§ Mr. John Bercow (Buckingham)
On a point of order, Mr. Deputy Speaker. I seek your guidance. I wonder whether you, or Madam Speaker, have received any indication from the Prime Minister that he intends to come to the House to make a statement to clear up the confusion following his statement on the health service and its contradiction by the Chancellor of the Exchequer. Is it not important that the House should learn whether there is even a semblance of coherence in Government health policy sooner rather than later?
§ Mr. Deputy Speaker (Mr. Michael J. Martin)
That is not a point of order. We have had no notification from the Prime Minister.
§ Mr. Tam Dalyell (Linlithgow)
On a point of order, Mr. Deputy Speaker. About five or six of us have waited 40 minutes to put a business question—in my case, to follow up on vibration white finger, which was raised last week. Why were questions on the business statement cut short?
§ Mr. Deputy Speaker
The hon. Gentleman knows far better than me that, when we finish a statement and go on to the main business, is at the discretion of the Chair.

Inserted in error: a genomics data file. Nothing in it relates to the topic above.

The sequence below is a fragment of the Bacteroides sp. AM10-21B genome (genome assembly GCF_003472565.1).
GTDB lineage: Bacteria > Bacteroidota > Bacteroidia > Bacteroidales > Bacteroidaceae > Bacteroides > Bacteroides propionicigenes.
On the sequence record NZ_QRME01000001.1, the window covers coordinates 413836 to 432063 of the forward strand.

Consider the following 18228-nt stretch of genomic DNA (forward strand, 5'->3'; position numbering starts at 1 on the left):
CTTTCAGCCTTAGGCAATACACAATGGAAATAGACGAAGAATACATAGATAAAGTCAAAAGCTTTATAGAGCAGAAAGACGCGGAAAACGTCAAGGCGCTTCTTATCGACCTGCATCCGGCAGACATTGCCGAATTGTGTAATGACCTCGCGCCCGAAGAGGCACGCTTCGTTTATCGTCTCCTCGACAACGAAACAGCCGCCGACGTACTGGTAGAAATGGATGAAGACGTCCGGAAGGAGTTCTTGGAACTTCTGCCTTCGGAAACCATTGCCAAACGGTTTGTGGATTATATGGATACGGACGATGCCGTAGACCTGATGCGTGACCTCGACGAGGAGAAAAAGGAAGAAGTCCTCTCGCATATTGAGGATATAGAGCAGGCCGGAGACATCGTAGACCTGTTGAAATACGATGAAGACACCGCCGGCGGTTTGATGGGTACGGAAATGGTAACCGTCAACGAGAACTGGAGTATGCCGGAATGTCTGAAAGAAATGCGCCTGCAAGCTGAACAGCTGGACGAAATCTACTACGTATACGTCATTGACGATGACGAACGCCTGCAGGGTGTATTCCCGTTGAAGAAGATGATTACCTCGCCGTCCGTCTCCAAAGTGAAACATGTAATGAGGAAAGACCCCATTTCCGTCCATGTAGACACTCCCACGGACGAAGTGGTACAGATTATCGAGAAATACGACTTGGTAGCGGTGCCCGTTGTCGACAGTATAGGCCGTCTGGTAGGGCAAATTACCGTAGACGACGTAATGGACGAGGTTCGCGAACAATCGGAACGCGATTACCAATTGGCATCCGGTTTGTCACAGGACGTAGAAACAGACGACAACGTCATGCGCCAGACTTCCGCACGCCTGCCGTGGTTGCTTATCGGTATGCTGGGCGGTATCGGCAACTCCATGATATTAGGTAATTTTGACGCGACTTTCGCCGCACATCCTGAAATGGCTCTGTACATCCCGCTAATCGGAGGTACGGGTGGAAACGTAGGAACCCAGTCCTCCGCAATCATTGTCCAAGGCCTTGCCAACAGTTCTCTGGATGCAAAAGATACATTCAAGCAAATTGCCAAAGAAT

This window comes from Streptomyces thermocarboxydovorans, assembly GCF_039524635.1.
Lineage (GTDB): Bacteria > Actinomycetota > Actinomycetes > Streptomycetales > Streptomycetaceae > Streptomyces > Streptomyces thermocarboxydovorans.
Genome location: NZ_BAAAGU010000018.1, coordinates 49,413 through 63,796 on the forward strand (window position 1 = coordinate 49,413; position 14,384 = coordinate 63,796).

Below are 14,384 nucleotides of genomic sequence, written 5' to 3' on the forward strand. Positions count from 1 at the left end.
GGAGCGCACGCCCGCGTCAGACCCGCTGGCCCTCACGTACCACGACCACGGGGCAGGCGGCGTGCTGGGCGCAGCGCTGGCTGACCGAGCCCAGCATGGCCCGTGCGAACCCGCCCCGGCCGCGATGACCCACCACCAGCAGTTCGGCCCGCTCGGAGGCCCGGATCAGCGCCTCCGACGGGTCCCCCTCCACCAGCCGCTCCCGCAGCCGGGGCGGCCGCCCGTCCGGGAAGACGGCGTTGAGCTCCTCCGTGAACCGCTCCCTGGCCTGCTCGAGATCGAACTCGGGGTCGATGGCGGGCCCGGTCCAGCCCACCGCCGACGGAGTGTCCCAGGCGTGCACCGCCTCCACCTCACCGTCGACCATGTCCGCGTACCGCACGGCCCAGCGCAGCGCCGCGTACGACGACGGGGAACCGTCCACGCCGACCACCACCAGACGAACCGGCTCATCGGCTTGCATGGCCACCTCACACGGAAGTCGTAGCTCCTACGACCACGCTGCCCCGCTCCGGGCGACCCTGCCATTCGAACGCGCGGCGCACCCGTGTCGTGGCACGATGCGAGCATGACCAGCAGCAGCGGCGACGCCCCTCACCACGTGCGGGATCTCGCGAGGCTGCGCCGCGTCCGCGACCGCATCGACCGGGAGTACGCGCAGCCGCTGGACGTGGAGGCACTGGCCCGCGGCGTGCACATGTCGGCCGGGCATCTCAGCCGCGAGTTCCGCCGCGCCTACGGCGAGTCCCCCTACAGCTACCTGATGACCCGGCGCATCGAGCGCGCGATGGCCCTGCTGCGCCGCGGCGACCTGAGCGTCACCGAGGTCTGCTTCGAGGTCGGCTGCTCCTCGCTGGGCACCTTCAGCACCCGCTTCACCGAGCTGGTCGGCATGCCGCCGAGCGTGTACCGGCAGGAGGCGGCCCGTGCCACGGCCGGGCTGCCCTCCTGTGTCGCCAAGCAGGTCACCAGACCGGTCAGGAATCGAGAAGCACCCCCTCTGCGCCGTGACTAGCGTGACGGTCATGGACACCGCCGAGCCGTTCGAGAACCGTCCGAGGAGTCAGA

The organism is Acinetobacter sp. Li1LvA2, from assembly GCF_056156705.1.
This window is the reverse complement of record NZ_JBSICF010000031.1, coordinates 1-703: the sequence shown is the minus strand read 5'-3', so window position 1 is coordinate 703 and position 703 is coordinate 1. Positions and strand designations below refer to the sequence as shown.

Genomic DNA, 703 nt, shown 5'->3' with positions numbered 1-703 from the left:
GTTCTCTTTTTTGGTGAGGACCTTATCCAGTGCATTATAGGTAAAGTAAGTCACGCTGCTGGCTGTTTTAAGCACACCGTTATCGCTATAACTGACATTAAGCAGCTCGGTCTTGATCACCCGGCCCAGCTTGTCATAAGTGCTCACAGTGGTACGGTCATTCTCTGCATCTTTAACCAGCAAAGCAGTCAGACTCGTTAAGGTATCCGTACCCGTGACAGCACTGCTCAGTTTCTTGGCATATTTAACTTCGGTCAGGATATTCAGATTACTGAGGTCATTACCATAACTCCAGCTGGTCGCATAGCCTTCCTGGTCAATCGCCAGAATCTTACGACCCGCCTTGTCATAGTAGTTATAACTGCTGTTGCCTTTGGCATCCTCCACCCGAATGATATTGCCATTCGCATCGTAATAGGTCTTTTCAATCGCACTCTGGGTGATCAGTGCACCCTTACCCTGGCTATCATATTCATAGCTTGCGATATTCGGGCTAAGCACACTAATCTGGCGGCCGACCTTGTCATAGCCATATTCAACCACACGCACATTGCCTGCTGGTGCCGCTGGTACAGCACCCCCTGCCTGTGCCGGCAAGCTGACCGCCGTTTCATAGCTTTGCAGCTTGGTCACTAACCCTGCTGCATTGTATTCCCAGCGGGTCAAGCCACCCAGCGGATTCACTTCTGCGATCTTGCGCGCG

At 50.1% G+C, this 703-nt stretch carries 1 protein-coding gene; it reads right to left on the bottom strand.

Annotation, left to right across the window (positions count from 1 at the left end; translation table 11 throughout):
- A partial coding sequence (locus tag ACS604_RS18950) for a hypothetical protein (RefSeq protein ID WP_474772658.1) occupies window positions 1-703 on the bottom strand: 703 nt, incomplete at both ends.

§ Mr. Michael Fabricant (Lichfield)
On a point of order, Mr. Deputy Speaker. Following the news in today's papers of £10 billion-worth of extra burdens on local businesses, I was wondering whether you had received a report that the Secretary of State for Trade and Industry was to make an emergency statement to the House.
§ Mr. Christopher Chope (Christchurch)
On a point of order, Mr. Deputy Speaker. May I draw your attention to column 945 in the Official Report of 19 January, where your colleague, the Chairman of Ways and Means, ruled that there had been no filibustering during the proceedings and debate? May I also draw your attention to the fact that on "Yesterday in Parliament" this morning, it was asserted as a statement of fact by a BBC correspondent that there had been filibustering? Is that not an intolerable misrepresentation of what happened in the House?
§ Mr. Deputy Speaker
That is certainly not a matter for the Chair. The hon. Gentleman may wish to take it up with the BBC.